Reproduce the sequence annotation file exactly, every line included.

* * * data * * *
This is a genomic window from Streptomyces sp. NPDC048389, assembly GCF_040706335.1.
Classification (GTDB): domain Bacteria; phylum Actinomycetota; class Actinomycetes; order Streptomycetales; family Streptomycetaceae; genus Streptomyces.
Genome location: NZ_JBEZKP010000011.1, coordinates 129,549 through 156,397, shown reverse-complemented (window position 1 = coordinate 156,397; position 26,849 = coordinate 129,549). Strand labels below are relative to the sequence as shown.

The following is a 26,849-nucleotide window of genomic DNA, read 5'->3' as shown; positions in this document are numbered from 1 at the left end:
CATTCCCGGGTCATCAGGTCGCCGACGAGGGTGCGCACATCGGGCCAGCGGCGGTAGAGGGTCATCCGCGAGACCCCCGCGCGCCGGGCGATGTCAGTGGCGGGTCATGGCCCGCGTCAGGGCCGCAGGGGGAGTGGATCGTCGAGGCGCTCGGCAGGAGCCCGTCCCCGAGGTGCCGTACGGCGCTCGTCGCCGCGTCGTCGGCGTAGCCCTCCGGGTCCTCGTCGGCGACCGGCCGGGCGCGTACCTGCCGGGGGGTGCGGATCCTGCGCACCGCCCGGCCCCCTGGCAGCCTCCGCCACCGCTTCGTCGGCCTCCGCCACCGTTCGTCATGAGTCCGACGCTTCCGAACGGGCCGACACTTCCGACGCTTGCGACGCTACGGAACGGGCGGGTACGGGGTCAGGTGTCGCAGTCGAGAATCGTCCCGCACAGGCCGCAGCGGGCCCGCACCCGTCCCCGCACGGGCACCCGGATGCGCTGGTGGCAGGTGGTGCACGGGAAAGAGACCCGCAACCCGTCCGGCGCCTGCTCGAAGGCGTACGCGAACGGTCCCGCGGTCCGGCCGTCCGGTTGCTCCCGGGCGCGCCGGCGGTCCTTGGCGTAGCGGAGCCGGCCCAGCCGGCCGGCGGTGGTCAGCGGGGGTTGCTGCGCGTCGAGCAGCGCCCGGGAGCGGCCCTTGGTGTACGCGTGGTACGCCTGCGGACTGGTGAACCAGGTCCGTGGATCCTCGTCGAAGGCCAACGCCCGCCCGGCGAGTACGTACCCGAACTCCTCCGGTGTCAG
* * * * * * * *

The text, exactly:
This is a genomic window from Streptomyces sp. NPDC048389, assembly GCF_040706335.1.
Classification (GTDB): domain Bacteria; phylum Actinomycetota; class Actinomycetes; order Streptomycetales; family Streptomycetaceae; genus Streptomyces.
Genome location: NZ_JBEZKP010000011.1, coordinates 129,549 through 156,397, shown reverse-complemented (window position 1 = coordinate 156,397; position 26,849 = coordinate 129,549). Strand labels below are relative to the sequence as shown.

The following is a 26,849-nucleotide window of genomic DNA, read 5'->3' as shown; positions in this document are numbered from 1 at the left end:
CATTCCCGGGTCATCAGGTCGCCGACGAGGGTGCGCACATCGGGCCAGCGGCGGTAGAGGGTCATCCGCGAGACCCCCGCGCGCCGGGCGATGTCAGTGGCGGGTCATGGCCCGCGTCAGGGCCGCAGGGGGAGTGGATCGTCGAGGCGCTCGGCAGGAGCCCGTCCCCGAGGTGCCGTACGGCGCTCGTCGCCGCGTCGTCGGCGTAGCCCTCCGGGTCCTCGTCGGCGACCGGCCGGGCGCGTACCTGCCGGGGGGTGCGGATCCTGCGCACCGCCCGGCCCCCTGGCAGCCTCCGCCACCGCTTCGTCGGCCTCCGCCACCGTTCGTCATGAGTCCGACGCTTCCGAACGGGCCGACACTTCCGACGCTTGCGACGCTACGGAACGGGCGGGTACGGGGTCAGGTGTCGCAGTCGAGAATCGTCCCGCACAGGCCGCAGCGGGCCCGCACCCGTCCCCGCACGGGCACCCGGATGCGCTGGTGGCAGGTGGTGCACGGGAAAGAGACCCGCAACCCGTCCGGCGCCTGCTCGAAGGCGTACGCGAACGGTCCCGCGGTCCGGCCGTCCGGTTGCTCCCGGGCGCGCCGGCGGTCCTTGGCGTAGCGGAGCCGGCCCAGCCGGCCGGCGGTGGTCAGCGGGGGTTGCTGCGCGTCGAGCAGCGCCCGGGAGCGGCCCTTGGTGTACGCGTGGTACGCCTGCGGACTGGTGAACCAGGTCCGTGGATCCTCGTCGAAGGCCAACGCCCGCCCGGCGAGTACGTACCCGAACTCCTCCGGTGTCAG